# Voltage in the Middle of an Electric Dipole

1. Apr 25, 2007

### kaotak

Problem Diagram (Ignore the tildes, they're just placeholders):

Below: An electric dipole
~~~~~~~y-axis~~~~~~~~~~~~~~~~~~
~~~~~~~|~~~~~~~~~~~~~~~~~~~~~
~~~~~~~|~~~~~~~~~~~~~~~~~~~~~
~~~~~~~|~~~~~~~~~~~~~~~~~~~~~
~~<---a---> <---a--->~~~~~~~~~~~~~~~
+Q --------- X --------- -Q~~~-------------- x-axis

Problem Statement: Find the voltage at X.

My answer is that V_x = 0, since the potentials from each side of the dipole sum to zero. And I'm pretty sure this is right. But my question is... how does this fit in with the following definition of voltage:

"The voltage at an arbitrary point P is the amount of work per unit charge it takes to move a test charge from infinity to P" (Physics for Scientists and Engineers)

I see that if the test charge is approaching X from south of X, the work will be zero, since there is only a force in the east direction as the +Q and -Q cancel e/o out in the y-direction. Same thing if the test charge is approaching x from north of X.

But what if the test charge is approaching X from west of X? east of X? How is the work zero? Won't the work be infinite from the west, assuming a positive test charge, because of the asymptotic behavior of the electric field along that line? Won't it be negatively infinite from the east, assuming a positive test charge?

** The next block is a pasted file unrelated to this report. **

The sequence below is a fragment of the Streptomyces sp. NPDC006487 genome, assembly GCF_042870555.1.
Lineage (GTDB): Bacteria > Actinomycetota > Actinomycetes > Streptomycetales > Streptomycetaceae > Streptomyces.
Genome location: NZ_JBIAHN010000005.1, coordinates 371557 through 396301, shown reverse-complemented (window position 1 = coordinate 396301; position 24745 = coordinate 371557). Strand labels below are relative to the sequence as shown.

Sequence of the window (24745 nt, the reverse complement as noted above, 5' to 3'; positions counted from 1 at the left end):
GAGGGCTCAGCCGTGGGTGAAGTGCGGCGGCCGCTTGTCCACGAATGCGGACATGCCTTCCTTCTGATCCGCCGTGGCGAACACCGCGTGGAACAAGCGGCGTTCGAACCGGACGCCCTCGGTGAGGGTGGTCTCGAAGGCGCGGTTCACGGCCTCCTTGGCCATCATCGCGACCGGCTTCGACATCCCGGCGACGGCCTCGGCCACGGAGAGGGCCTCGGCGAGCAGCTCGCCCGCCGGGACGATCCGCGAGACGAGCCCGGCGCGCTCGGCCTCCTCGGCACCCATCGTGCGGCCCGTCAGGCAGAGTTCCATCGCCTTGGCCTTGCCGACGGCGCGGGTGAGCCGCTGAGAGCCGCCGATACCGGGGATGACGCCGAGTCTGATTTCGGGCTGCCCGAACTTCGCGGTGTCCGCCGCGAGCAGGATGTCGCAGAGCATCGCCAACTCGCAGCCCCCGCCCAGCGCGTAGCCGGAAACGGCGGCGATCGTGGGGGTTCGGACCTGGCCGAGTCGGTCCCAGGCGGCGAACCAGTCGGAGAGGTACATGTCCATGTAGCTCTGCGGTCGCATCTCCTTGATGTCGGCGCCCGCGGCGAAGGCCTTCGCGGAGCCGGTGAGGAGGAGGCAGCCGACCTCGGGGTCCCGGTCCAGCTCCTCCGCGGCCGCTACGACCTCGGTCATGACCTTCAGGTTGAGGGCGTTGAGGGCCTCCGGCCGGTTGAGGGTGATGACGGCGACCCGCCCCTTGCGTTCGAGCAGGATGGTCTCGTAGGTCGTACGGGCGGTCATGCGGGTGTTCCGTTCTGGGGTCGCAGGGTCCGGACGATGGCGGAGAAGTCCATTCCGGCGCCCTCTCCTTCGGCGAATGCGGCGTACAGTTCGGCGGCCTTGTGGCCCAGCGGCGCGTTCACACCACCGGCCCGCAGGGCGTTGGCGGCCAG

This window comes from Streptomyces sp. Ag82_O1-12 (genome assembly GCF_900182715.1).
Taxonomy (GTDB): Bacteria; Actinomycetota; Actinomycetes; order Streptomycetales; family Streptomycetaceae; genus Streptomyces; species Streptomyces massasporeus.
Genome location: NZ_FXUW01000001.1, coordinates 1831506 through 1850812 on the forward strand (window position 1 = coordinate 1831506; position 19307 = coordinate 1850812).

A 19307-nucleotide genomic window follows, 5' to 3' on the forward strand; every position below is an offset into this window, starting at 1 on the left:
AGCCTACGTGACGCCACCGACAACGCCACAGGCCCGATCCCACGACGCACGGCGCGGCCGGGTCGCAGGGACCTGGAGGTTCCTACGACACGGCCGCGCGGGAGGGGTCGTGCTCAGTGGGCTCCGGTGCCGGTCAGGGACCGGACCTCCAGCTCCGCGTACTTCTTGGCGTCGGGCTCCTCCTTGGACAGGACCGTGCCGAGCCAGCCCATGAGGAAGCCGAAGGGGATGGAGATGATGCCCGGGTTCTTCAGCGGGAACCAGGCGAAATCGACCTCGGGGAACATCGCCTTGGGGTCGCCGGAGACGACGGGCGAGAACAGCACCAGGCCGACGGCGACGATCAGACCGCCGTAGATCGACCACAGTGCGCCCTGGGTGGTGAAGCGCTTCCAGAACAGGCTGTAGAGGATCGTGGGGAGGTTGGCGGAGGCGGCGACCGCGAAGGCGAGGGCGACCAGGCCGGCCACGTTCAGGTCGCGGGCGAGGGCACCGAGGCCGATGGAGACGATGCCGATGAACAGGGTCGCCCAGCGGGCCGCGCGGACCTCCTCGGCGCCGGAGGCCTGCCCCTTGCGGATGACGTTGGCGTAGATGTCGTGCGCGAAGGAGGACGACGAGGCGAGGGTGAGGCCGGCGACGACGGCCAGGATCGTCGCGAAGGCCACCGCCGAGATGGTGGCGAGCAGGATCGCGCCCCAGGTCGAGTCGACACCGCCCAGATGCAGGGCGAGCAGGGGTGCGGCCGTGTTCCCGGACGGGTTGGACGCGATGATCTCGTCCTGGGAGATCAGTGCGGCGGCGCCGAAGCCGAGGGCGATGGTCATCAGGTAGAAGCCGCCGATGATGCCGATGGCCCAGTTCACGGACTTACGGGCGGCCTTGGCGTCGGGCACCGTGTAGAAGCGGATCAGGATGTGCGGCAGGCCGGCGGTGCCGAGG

So, can someone explain how the work is zero coming from infinity west or east of X?

I did think to myself that the work should be path-independent... but it's not... so how would you explain this?

2. Apr 25, 2007

### mezarashi

It is not infinity coming from either west or east. This is because the electric field due to these charges at infinity is zero! The electric field decays very quickly as you move away from these charges. If you do the calculus, you'll find that it takes pretty much negligible work to move any charges around at distances of large multiples of a, since E= kq/r^2 becomes very very small.

Try doing the integration yourself for a single charge to convince yourself that no such infinity exists.

3. Apr 25, 2007

### kaotak

At infinity the electric field is zero. yes. But what about when the test charge is right ontop of +Q as shown in the diagram? And when it is right ontop of -Q as shown in the diagram?

4. Apr 25, 2007

### mezarashi

Well, in theory (according to these basic rules) if you have a two positive charges, it is impossible to get them "ontop" of one another, because it would require infinite force. The force of repulsion would be kq1q2/r^2. As r approaches zero, the force approaches infinity. Remember that we have estimated these charges to be "point charges", meaning that they are a singularity. This does not exist in the real world per se.

What I can say is that, this is a model that we've created to help us solve problems, if you are looking at the boundary cases, the answers might become a bit dodgy.